# How do you make a function using the if command for a range of values on R

``````normal.con = function (x){

if (x<601){
a = x * 0.01
}

else if (x>4000){
a = 318 + ((x-4000)*0.12)
}

return (a)
}
``````

I would like to add another command to calculate 'a' if 600 < x < 4001. I attempted the following:

``````normal.con = function (x){
z = c (601,4000);

if (x<601){
a = x * 0.01
}

else if (x == range (z)){
a = 118 + (x*0.1)
}

else if (x>4000){
a = 318 + ((x-4000)*0.12)
}

return (a)
}
``````

But it gives a warning and a wrong answer

``````Warning message:
In if (x == range(z)) { :
the condition has length > 1 and only the first element will be used
``````
-
How do you want the code to behave when `x=601` or `x=4000`? So far, your inequalities are strict. – Nicholas Flees May 16 '14 at 16:02
Sorry, I've edited the question, @NicholasFlees. I want it to calculate a = 118 + (x*0.1). Thanks. – Meed May 16 '14 at 16:06
OK. Thought so. The solution below takes that into consideration. – Nicholas Flees May 16 '14 at 16:07
What do you expect `x == range(x)` to do??? – Señor O May 16 '14 at 16:11

I replaced the conditional statements so that they're a bit more reader-friendly. You can implement the third condition as a double-conditional.

If `x` is less than or equal to 600 calculate ...
If `x` is greater than or equal to 4000 calculate ...
If `x` is greater than 600 AND `x` is less than 4000, calculate ...

``````normal.con <- function(x)
{
y <- numeric(length(x))

for(i in 1:length(x)){
if(x[i] <= 600){
y[i] <- x[i] * 0.01
} else if(x[i] >= 4000){
y[i] <- 318 + ((x[i]-4000)*0.12)
} else if(x[i] > 600 & x[i] < 4000){
y[i] <- 118 + (x[i]*0.1)
}
}
return(y)
}

> normal.con(c(100, 2000, 5000))
## [1]   1 318 438
``````

ADDED: Just for fun, here are two other versions of the same function. One, `normal.con2` uses `sapply`, and the other, `normal.con3` uses `lapply`.

``````normal.con2 <- function(x)
{
ss <- sapply(x, function(y){
if(y <= 600){ y * 0.01 }
else if(y >= 4000){ 318 + ((y - 4000) * 0.12) }
else if(y > 600 & y < 4000){ 118 + (y * 0.1) }
})
unlist(ss)
}
# ---
normal.con3 <- function(x)
{
ll <- lapply(x, function(y){
if(y <= 600){ y * 0.01 }
else if(y >= 4000){ 318 + ((y - 4000) * 0.12) }
else if(y > 600 & y < 4000){ 118 + (y * 0.1) }
})
unlist(ll)
}
# ---
> x <- c(100, 2000, 5000)
> normal.con(x)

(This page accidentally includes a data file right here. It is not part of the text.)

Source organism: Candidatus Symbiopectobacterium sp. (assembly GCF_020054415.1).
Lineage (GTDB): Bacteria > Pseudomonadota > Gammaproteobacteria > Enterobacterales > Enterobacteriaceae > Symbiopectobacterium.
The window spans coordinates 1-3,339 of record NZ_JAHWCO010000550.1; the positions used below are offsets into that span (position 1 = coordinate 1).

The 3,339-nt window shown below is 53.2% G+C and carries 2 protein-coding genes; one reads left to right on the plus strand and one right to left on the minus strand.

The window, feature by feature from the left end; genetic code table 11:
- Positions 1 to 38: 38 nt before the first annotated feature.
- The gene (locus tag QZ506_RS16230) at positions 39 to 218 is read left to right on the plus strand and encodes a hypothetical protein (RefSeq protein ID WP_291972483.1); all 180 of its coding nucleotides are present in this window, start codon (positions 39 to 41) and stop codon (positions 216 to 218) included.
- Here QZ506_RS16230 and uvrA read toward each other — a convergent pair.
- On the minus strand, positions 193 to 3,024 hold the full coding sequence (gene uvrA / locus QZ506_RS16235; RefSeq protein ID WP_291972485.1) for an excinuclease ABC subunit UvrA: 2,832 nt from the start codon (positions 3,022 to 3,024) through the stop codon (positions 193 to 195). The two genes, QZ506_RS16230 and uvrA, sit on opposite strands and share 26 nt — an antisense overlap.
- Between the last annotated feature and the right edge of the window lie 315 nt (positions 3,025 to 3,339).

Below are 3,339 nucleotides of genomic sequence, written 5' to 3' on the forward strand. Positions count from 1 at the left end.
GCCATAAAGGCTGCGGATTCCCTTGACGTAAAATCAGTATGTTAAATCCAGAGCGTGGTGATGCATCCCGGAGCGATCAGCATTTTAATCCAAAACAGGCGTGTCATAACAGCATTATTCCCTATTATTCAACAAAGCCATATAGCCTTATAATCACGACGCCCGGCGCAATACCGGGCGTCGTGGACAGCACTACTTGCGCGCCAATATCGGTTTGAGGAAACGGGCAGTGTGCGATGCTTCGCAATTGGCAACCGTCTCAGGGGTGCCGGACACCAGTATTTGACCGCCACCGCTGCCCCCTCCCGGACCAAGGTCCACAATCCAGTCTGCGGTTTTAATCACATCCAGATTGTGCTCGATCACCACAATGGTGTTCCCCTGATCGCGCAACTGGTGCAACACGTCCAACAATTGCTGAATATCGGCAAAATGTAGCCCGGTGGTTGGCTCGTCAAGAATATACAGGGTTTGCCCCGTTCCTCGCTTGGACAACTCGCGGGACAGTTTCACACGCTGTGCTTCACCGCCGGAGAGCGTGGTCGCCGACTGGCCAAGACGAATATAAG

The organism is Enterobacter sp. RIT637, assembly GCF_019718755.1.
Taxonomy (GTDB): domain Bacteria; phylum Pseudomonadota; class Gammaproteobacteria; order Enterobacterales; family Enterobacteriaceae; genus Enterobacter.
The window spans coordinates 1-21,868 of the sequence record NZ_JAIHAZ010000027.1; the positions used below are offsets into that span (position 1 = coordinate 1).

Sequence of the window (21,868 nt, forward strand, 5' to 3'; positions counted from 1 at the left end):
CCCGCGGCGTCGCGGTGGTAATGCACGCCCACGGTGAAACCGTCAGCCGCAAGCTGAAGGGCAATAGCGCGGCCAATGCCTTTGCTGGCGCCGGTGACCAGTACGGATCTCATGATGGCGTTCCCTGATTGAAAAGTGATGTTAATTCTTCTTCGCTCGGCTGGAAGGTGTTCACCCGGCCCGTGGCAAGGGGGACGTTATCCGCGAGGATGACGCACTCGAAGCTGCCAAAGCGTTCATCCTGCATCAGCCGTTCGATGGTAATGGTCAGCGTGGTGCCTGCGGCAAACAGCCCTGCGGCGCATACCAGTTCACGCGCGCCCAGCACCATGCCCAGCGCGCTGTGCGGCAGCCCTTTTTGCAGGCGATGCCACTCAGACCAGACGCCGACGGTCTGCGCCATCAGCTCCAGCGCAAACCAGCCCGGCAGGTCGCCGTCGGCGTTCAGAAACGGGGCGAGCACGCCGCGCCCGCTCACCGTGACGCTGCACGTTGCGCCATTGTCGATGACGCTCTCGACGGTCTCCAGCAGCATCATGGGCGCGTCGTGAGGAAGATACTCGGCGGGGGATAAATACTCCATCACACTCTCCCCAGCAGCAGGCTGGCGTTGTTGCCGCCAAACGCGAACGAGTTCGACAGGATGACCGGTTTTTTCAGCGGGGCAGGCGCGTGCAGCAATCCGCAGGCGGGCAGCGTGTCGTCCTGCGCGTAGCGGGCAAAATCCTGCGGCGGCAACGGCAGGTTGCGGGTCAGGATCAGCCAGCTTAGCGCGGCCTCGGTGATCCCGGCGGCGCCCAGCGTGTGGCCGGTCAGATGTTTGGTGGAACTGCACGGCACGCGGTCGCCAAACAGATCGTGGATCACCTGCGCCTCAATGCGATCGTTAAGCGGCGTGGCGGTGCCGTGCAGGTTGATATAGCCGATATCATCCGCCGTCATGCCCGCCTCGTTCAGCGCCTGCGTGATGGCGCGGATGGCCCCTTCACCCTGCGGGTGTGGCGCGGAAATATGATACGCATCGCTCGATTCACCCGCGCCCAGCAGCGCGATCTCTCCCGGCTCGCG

# [1]   1 318 438
> normal.con2(x)
# [1]   1 318 438
> normal.con3(x)
# [1]   1 318 438
``````

The speed test results are interesting. It seems `lapply` (`normal.con3`) is fastest in this situation, and `sapply` us quite a bit slower than the other two.

``````> list(for.loop = system.time({ replicate(1e5, normal.con(x)) }),
sapply = system.time({ replicate(1e5, normal.con2(x)) }),
lapply = system.time({ replicate(1e5, normal.con3(x)) }))
# \$for.loop
# user  system elapsed
# 1.985   0.000   1.524
#
# \$sapply
# user  system elapsed
# 4.393   0.000   4.307
#
# \$lapply
# user  system elapsed
# 1.480   0.000   1.404
``````
-
Unfortunately it wont work with `normal.con(c(100,2000,5000))` like most functions in R, but the OP didn't explicitly ask for that explicitly. – MrFlick May 16 '14 at 16:35
I strongly disagree with this. `sapply` is great, and has a place, but the performance differences between using a scalar function and a vector function can be huge. Below a quick example: > fs<-function(pred,x) if(pred(x)) x else NA; fv<-function(pred,x) ifelse(pred(x),x,NA); system.time(fv(function(x) x%%2 == 0,v)) user system elapsed 0.762 0.014 0.778 system.time(sapply(v, fs, pred=function(x) x%%2 ==0)) user system elapsed 10.563 0.519 11.092 identical(fv(function(x) x%%2 == 0, v), sapply(v, fs, pred=function(x) x%%2 ==0)) [1] TRUE – JPC May 16 '14 at 17:44
Sorry, what are you disagreeing with? – Richard Scriven May 16 '14 at 17:54
the comment you deleted, that said that was what `sapply` was for. – JPC May 16 '14 at 17:59
together with the example you had a bit ago using `sapply` and is no longer here – JPC May 16 '14 at 18:00

You can use `cut()` to evaluate which case applies, then use `switch()` conditional on the result.

``````switch(cut(x,breaks=c(-Inf,600.999999,4000,Inf),labels=FALSE),
x * 0.01,
118 + (x * 0.1),
318 + ((x - 4000) * 0.12))
``````